MT Expert's Ten Top Tips: Leading in an age of mass collaboration

How have online social networks changed the way leaders must operate? Here are ten top tips.

Gordon Brown has come in for a bit of stick this week following his conference speech – and a complaint often levelled against him is that he’s not a natural leader. ‘Brown is a manager and not a leader, which has always been his problem,’ leadership specialist Paul Bridle said afterwards. ‘He has no ability to understand what people want to hear’. And despite his wife’s efforts on Twitter, the PM’s hardly embraced social media (who can forget that eerie YouTube video). So what’s he doing wrong? MT asked Leadershift author Emmanuel Gobillot to give us his top tips on how to lead in the brave new world of mass collaboration…

1. Remember - the person you report to is 72.8% water
We live in a world of complex problems, which no one person can ever solve.  Sustainable value is generated through co-creation in communities of purpose.  In times where we have to do more with less, latent social networks can come to our rescue.  You can do more, better and faster through social networks.  Take this article – immediate insights were shared by the social communities I belong to (thanks to @stevebridger, @mikerbrt, @DvineExpression and @amysbryant on Twitter)

2. Participate - you don’t have a choice
The social web is not an episode of the Muppet Show. Don’t be an old man sniggering at the back.  Let’s be clear.  It really doesn’t matter if Twitter can’t maintain its 1400% growth.  It’s irrelevant that MySpace is yesterday’s news.  Social media will not go away (over 70% of your employees and customers are active users). The fact that fashion changes doesn’t mean the fashion industry is dead.  Conclusion: you will become irrelevant sooner than social media does.

3. Listen
My first boss always told me ‘you have two ears and one mouth - use them in that proportion.’  Register on Twitter.  Enter your company name in the search field.  What are people saying?  What does this tell you?  They may not be a perfect representation of your customer base but, unlike those neat psychosocial demographic segments your marketing department focuses on, these are real people.   Listen and understand, don’t ignore or justify.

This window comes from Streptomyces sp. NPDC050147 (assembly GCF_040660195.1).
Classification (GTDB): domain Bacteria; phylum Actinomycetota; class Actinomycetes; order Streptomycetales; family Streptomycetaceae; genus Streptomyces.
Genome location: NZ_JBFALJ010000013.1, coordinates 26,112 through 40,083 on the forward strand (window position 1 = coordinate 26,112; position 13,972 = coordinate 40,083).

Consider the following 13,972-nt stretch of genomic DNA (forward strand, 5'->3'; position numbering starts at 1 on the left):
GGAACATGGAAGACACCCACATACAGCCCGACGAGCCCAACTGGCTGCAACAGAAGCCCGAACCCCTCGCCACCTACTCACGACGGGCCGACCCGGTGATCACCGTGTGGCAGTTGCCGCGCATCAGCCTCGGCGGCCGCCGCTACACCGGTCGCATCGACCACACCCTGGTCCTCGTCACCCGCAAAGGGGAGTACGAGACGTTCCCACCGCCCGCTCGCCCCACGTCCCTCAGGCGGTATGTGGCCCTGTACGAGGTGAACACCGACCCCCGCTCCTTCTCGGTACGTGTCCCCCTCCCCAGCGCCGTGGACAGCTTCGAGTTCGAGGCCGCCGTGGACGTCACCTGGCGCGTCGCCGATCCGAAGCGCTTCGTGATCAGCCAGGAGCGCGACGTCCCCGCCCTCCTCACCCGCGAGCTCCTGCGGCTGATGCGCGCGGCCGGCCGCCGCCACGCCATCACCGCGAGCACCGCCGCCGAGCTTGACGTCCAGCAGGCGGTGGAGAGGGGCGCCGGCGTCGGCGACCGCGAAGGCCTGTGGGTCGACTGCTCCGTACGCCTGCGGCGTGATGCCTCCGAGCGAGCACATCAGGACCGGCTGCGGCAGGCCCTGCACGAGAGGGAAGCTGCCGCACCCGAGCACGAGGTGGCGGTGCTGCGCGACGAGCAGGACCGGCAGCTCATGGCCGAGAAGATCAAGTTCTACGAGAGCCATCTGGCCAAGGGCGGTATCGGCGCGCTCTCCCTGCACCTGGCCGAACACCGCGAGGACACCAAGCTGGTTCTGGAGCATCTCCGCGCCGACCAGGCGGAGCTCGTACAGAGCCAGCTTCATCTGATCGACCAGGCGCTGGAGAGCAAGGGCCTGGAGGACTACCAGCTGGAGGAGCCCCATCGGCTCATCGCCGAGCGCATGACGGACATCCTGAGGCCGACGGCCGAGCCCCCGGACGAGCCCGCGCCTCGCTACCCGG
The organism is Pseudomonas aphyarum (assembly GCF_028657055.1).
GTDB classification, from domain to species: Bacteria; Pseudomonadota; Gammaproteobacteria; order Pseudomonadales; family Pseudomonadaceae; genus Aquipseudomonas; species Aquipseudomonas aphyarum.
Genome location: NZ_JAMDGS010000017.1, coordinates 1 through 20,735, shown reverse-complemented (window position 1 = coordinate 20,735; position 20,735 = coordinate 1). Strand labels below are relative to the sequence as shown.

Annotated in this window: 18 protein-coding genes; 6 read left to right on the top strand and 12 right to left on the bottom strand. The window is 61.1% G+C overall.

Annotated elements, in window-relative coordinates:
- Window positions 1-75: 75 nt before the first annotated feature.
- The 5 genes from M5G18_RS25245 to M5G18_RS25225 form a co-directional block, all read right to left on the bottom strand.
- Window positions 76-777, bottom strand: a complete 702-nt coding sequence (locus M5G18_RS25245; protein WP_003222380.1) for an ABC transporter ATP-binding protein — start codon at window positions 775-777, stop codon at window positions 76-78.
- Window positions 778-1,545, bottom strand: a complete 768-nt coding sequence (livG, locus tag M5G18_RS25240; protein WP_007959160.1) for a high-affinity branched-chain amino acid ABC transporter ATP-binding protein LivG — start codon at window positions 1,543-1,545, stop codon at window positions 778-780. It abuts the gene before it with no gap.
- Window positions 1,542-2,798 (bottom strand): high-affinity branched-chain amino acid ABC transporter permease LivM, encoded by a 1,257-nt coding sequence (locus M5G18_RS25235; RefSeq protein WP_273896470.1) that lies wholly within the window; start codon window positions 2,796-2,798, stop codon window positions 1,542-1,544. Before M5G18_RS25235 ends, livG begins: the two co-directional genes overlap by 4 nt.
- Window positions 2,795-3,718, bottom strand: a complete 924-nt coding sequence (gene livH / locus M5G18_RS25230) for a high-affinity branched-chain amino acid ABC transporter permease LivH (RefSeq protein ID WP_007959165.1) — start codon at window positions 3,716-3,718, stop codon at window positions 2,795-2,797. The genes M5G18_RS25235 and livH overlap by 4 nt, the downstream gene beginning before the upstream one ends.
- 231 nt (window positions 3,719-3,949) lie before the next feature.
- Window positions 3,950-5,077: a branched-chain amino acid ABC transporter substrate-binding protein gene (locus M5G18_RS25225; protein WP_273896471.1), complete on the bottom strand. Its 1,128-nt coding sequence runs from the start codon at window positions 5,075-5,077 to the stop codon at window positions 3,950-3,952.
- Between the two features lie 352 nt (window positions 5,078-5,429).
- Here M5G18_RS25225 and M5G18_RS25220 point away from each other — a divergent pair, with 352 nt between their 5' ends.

4. Be proactive
When one of its planes landed with a hole in its hull, SouthWest immediately sent out information using social media. United, on the other hand, has still to acknowledge the viral video posted on YouTube by a singer whose guitar was broken by baggage handlers.  ‘United breaks guitars’ has now been viewed over 3 million times.  If over 3 million people were laughing at you, wouldn’t you do something about it?  Use social media proactively; it develops intimacy, which increases trust, which ensures reach.

5. Forget hierarchies
We are relentless in trying to spot our most profitable customers, our highest performing employees or our key influencers. But here is the issue - communities are webs of social relationships where the most important person to you might only participate because of the presence of the least important member.  Conclusion: don’t waste time and resources on social engineering - it’s too complex and doomed to failure.  Instead focus on facilitating the creation of communities and supporting these rather than segmenting individual members.